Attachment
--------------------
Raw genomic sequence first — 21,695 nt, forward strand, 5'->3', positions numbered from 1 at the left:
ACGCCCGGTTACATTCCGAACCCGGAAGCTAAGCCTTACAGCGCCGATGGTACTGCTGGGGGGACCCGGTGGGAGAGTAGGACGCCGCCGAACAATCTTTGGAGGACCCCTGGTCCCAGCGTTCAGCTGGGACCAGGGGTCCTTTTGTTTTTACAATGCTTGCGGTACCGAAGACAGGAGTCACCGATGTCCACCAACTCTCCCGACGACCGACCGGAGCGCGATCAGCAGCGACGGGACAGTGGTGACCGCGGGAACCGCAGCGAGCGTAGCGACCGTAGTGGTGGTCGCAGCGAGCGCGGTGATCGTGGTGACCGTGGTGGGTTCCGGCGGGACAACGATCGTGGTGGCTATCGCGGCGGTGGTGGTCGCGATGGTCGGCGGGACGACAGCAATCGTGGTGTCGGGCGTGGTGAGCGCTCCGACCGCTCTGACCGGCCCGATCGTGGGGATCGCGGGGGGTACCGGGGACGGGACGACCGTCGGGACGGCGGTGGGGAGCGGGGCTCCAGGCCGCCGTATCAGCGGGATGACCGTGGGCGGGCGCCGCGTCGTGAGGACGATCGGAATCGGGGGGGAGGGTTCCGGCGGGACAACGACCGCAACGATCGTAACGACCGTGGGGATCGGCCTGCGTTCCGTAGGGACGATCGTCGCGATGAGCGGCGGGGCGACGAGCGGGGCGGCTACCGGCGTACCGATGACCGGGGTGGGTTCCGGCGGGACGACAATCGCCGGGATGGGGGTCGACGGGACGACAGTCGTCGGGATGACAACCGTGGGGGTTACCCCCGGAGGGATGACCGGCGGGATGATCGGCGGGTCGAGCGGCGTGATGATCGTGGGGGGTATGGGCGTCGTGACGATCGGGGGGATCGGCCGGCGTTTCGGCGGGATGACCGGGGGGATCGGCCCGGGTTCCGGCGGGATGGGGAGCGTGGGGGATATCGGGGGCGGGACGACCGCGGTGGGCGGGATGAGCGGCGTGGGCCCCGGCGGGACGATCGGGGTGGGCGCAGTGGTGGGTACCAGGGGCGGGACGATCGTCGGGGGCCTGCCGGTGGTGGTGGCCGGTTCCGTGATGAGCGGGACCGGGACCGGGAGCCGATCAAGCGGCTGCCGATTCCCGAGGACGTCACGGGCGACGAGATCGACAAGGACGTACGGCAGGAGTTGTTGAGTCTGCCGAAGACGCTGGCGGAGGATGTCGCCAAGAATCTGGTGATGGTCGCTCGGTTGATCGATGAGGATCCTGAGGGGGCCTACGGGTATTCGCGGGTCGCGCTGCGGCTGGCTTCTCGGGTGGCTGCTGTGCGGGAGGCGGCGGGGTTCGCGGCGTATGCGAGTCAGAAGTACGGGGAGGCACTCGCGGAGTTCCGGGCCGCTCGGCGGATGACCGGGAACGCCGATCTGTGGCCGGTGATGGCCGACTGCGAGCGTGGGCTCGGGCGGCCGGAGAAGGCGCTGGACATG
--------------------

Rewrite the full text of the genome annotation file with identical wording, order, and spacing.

Raw genomic sequence first — 21,695 nt, forward strand, 5'->3', positions numbered from 1 at the left:
ACGCCCGGTTACATTCCGAACCCGGAAGCTAAGCCTTACAGCGCCGATGGTACTGCTGGGGGGACCCGGTGGGAGAGTAGGACGCCGCCGAACAATCTTTGGAGGACCCCTGGTCCCAGCGTTCAGCTGGGACCAGGGGTCCTTTTGTTTTTACAATGCTTGCGGTACCGAAGACAGGAGTCACCGATGTCCACCAACTCTCCCGACGACCGACCGGAGCGCGATCAGCAGCGACGGGACAGTGGTGACCGCGGGAACCGCAGCGAGCGTAGCGACCGTAGTGGTGGTCGCAGCGAGCGCGGTGATCGTGGTGACCGTGGTGGGTTCCGGCGGGACAACGATCGTGGTGGCTATCGCGGCGGTGGTGGTCGCGATGGTCGGCGGGACGACAGCAATCGTGGTGTCGGGCGTGGTGAGCGCTCCGACCGCTCTGACCGGCCCGATCGTGGGGATCGCGGGGGGTACCGGGGACGGGACGACCGTCGGGACGGCGGTGGGGAGCGGGGCTCCAGGCCGCCGTATCAGCGGGATGACCGTGGGCGGGCGCCGCGTCGTGAGGACGATCGGAATCGGGGGGGAGGGTTCCGGCGGGACAACGACCGCAACGATCGTAACGACCGTGGGGATCGGCCTGCGTTCCGTAGGGACGATCGTCGCGATGAGCGGCGGGGCGACGAGCGGGGCGGCTACCGGCGTACCGATGACCGGGGTGGGTTCCGGCGGGACGACAATCGCCGGGATGGGGGTCGACGGGACGACAGTCGTCGGGATGACAACCGTGGGGGTTACCCCCGGAGGGATGACCGGCGGGATGATCGGCGGGTCGAGCGGCGTGATGATCGTGGGGGGTATGGGCGTCGTGACGATCGGGGGGATCGGCCGGCGTTTCGGCGGGATGACCGGGGGGATCGGCCCGGGTTCCGGCGGGATGGGGAGCGTGGGGGATATCGGGGGCGGGACGACCGCGGTGGGCGGGATGAGCGGCGTGGGCCCCGGCGGGACGATCGGGGTGGGCGCAGTGGTGGGTACCAGGGGCGGGACGATCGTCGGGGGCCTGCCGGTGGTGGTGGCCGGTTCCGTGATGAGCGGGACCGGGACCGGGAGCCGATCAAGCGGCTGCCGATTCCCGAGGACGTCACGGGCGACGAGATCGACAAGGACGTACGGCAGGAGTTGTTGAGTCTGCCGAAGACGCTGGCGGAGGATGTCGCCAAGAATCTGGTGATGGTCGCTCGGTTGATCGATGAGGATCCTGAGGGGGCCTACGGGTATTCGCGGGTCGCGCTGCGGCTGGCTTCTCGGGTGGCTGCTGTGCGGGAGGCGGCGGGGTTCGCGGCGTATGCGAGTCAGAAGTACGGGGAGGCACTCGCGGAGTTCCGGGCCGCTCGGCGGATGACCGGGAACGCCGATCTGTGGCCGGTGATGGCCGACTGCGAGCGTGGGCTCGGGCGGCCGGAGAAGGCGCTGGACATG